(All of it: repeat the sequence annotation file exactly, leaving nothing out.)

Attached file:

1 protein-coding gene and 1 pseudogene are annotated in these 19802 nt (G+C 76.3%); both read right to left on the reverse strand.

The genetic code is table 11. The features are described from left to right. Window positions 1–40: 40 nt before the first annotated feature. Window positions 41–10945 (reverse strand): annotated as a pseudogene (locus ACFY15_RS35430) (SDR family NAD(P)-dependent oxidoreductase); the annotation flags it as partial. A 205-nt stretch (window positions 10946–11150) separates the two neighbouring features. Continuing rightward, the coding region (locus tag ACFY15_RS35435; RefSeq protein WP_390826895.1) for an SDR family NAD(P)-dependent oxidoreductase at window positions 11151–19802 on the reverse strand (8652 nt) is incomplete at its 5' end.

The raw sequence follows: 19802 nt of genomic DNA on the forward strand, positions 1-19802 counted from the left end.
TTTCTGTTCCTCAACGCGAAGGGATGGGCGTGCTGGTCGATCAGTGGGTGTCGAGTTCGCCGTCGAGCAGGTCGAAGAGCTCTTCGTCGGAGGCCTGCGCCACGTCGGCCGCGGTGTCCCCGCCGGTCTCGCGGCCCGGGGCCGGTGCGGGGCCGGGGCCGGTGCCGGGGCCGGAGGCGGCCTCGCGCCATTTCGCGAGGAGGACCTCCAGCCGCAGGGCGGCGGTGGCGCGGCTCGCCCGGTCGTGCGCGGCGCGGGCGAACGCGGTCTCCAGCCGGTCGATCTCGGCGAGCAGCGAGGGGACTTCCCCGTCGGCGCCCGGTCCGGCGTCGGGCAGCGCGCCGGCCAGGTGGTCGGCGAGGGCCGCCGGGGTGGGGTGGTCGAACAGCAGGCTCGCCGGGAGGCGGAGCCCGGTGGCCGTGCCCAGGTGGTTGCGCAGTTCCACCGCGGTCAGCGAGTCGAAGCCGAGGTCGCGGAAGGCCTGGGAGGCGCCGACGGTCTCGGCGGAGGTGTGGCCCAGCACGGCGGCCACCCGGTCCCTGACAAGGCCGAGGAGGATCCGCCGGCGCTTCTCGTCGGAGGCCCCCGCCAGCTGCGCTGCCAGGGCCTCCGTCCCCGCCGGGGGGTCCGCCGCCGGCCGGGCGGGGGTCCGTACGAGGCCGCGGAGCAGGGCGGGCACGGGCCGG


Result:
1 protein-coding gene and 1 pseudogene are annotated in these 19802 nt (G+C 76.3%); both read right to left on the reverse strand.

The genetic code is table 11. The features are described from left to right. Window positions 1–40: 40 nt before the first annotated feature. Window positions 41–10945 (reverse strand): annotated as a pseudogene (locus ACFY15_RS35430) (SDR family NAD(P)-dependent oxidoreductase); the annotation flags it as partial. A 205-nt stretch (window positions 10946–11150) separates the two neighbouring features. Continuing rightward, the coding region (locus tag ACFY15_RS35435; RefSeq protein WP_390826895.1) for an SDR family NAD(P)-dependent oxidoreductase at window positions 11151–19802 on the reverse strand (8652 nt) is incomplete at its 5' end.

The raw sequence follows: 19802 nt of genomic DNA on the forward strand, positions 1-19802 counted from the left end.
TTTCTGTTCCTCAACGCGAAGGGATGGGCGTGCTGGTCGATCAGTGGGTGTCGAGTTCGCCGTCGAGCAGGTCGAAGAGCTCTTCGTCGGAGGCCTGCGCCACGTCGGCCGCGGTGTCCCCGCCGGTCTCGCGGCCCGGGGCCGGTGCGGGGCCGGGGCCGGTGCCGGGGCCGGAGGCGGCCTCGCGCCATTTCGCGAGGAGGACCTCCAGCCGCAGGGCGGCGGTGGCGCGGCTCGCCCGGTCGTGCGCGGCGCGGGCGAACGCGGTCTCCAGCCGGTCGATCTCGGCGAGCAGCGAGGGGACTTCCCCGTCGGCGCCCGGTCCGGCGTCGGGCAGCGCGCCGGCCAGGTGGTCGGCGAGGGCCGCCGGGGTGGGGTGGTCGAACAGCAGGCTCGCCGGGAGGCGGAGCCCGGTGGCCGTGCCCAGGTGGTTGCGCAGTTCCACCGCGGTCAGCGAGTCGAAGCCGAGGTCGCGGAAGGCCTGGGAGGCGCCGACGGTCTCGGCGGAGGTGTGGCCCAGCACGGCGGCCACCCGGTCCCTGACAAGGCCGAGGAGGATCCGCCGGCGCTTCTCGTCGGAGGCCCCCGCCAGCTGCGCTGCCAGGGCCTCCGTCCCCGCCGGGGGGTCCGCCGCCGGCCGGGCGGGGGTCCGTACGAGGCCGCGGAGCAGGGCGGGCACGGGCCGG